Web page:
More than 850 Florida residents have been hospitalized because of COVID-19, the disease caused by complications from the virus that can lead to severe respiratory infections. That makes a rate of about 13 percent, though known cases remain severely undercounted.

Testing has ramped up in Florida, with about 7,000 per day being added to the total of 63,400 tests so far. But supplies and rollout remain limited, and there’s still a lag time in results. Plus, federal leaders have prioritized more vulnerable people.

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Many people with mild symptoms are encouraged to stay home, and thus don’t appear in the numbers. More troublingly, people without symptoms who may not realize they are carriers could be spreading the illness among family members, coworkers or fellow grocery shoppers.

“I think we are still realistically on an upward trend on the number of positive cases,” said Dr. Cindy Prins, clinical associate professor of epidemiology at the University of Florida’s College of Public Health. “I feel like that trend is going to continue because we’re still testing people who are symptomatic for the most part.”

She noted some other emerging data points: About 53 percent of cases have been identified in men, and 44 percent in women, with some unknowns. And while a large number of cases fall in the range of 25- to 65-year-olds, the vast majority of deaths strike people over 65.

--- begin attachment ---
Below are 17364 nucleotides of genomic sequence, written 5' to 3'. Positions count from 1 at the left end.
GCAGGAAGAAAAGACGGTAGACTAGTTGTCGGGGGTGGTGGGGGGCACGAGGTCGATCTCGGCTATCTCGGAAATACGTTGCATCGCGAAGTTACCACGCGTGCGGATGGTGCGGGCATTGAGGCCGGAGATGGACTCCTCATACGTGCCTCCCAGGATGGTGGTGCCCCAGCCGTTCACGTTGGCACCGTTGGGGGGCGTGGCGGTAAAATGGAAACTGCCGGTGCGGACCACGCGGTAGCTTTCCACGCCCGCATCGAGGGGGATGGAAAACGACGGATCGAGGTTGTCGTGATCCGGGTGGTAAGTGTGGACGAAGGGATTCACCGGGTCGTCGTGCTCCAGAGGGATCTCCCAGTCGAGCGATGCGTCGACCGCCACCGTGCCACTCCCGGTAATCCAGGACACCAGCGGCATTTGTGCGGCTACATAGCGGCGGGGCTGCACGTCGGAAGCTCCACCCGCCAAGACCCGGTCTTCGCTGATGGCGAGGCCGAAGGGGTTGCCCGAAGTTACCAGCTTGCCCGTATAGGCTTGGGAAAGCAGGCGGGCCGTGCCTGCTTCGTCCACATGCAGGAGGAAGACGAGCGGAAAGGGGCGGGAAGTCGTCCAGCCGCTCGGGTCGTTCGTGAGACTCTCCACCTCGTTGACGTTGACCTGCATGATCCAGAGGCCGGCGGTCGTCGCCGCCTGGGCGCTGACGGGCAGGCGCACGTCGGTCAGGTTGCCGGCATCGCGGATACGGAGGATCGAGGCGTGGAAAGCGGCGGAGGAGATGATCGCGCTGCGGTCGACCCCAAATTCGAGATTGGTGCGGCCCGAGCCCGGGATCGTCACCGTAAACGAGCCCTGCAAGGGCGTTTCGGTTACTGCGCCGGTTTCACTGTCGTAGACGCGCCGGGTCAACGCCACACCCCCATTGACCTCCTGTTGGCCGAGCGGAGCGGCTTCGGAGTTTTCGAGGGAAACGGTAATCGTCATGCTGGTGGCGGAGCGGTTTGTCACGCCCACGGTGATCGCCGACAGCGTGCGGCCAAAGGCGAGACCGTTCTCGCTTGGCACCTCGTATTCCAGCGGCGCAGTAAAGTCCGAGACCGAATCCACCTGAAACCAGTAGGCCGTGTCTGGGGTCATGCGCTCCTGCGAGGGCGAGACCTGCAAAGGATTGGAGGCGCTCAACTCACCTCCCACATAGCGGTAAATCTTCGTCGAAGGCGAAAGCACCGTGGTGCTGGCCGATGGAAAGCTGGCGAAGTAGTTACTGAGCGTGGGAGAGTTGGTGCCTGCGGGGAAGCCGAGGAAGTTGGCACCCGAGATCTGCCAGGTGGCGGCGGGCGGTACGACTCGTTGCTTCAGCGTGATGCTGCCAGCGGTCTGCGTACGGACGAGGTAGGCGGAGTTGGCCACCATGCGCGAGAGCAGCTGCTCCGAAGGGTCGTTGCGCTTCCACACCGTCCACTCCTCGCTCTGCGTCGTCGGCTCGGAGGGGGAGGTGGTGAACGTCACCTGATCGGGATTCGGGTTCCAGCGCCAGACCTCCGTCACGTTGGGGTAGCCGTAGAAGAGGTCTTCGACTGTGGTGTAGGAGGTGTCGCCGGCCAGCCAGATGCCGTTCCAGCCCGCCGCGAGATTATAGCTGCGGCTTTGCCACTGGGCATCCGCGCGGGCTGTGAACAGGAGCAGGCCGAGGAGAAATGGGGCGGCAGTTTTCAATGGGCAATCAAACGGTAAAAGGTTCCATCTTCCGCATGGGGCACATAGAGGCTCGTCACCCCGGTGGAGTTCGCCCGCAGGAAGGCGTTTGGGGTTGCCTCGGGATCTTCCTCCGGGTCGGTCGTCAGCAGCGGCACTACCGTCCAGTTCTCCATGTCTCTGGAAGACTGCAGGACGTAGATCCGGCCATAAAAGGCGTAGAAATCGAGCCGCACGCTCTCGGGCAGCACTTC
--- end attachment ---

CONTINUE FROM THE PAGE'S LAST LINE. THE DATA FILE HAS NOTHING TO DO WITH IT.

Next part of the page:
South Florida remains the site of Florida’s worst outbreak. Miami-Dade County alone has 2,123 cases, and neighboring Broward has 1,219. Palm Beach has 551.

Between those three counties, Florida has confirmed 33 deaths to date.

Again resisting some calls for a statewide lockdown on Tuesday, Gov. Ron DeSantis called on local governments to make such decisions. He described a flight over South Florida beaches, where people were defying a shelter-in-place order.

"Folks are going to do whatever the hell they want to," he said.

Rising confirmations in three of Florida’s other populous counties put Orange County at 373 cases, Duval at 207 and Lee at 206.

"Regardless of age, almost every fatality has had a serious underlying health condition," DeSantis said. The state has not released data to check against the governor’s statement.

On Twitter, Dr. Scott Gottlieb, until 2019 the commissioner of the U.S. Food and Drug Administration, shared a graph showing Florida’s sharp uptick in cases.

“The state was probably heavily seeded at some point in early/mid February given pace of the case growth, which suggests there are multiple expanding clusters,” he wrote.

Again, the experts reiterated: Staying at home matters.

“Thomas Jefferson’s admonition that we must be constantly vigilant must be the order of the day for individuals, businesses and for our government,” Wolfson said.

As record numbers of Floridians battle website glitches and flooded hotlines to file for unemployment, Prins said she empathized with the people now unable to make a living.

“That’s really difficult,” she said. “I do believe that the instruction to stay at home is really, really important.”